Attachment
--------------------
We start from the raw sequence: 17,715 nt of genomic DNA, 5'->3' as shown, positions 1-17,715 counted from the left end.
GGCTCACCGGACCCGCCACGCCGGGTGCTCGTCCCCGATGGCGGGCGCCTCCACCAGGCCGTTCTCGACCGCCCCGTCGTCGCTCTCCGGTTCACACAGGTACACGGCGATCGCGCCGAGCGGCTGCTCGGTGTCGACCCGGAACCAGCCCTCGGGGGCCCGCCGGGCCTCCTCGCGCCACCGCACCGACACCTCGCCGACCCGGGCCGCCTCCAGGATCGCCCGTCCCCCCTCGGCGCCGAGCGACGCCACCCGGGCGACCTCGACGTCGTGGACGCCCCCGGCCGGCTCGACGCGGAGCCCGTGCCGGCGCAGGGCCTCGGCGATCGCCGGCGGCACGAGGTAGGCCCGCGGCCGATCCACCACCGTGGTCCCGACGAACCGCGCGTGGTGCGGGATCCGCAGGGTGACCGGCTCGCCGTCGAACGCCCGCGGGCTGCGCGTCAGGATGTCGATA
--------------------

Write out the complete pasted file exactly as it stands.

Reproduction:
We start from the raw sequence: 17,715 nt of genomic DNA, 5'->3' as shown, positions 1-17,715 counted from the left end.
GGCTCACCGGACCCGCCACGCCGGGTGCTCGTCCCCGATGGCGGGCGCCTCCACCAGGCCGTTCTCGACCGCCCCGTCGTCGCTCTCCGGTTCACACAGGTACACGGCGATCGCGCCGAGCGGCTGCTCGGTGTCGACCCGGAACCAGCCCTCGGGGGCCCGCCGGGCCTCCTCGCGCCACCGCACCGACACCTCGCCGACCCGGGCCGCCTCCAGGATCGCCCGTCCCCCCTCGGCGCCGAGCGACGCCACCCGGGCGACCTCGACGTCGTGGACGCCCCCGGCCGGCTCGACGCGGAGCCCGTGCCGGCGCAGGGCCTCGGCGATCGCCGGCGGCACGAGGTAGGCCCGCGGCCGATCCACCACCGTGGTCCCGACGAACCGCGCGTGGTGCGGGATCCGCAGGGTGACCGGCTCGCCGTCGAACGCCCGCGGGCTGCGCGTCAGGATGTCGATA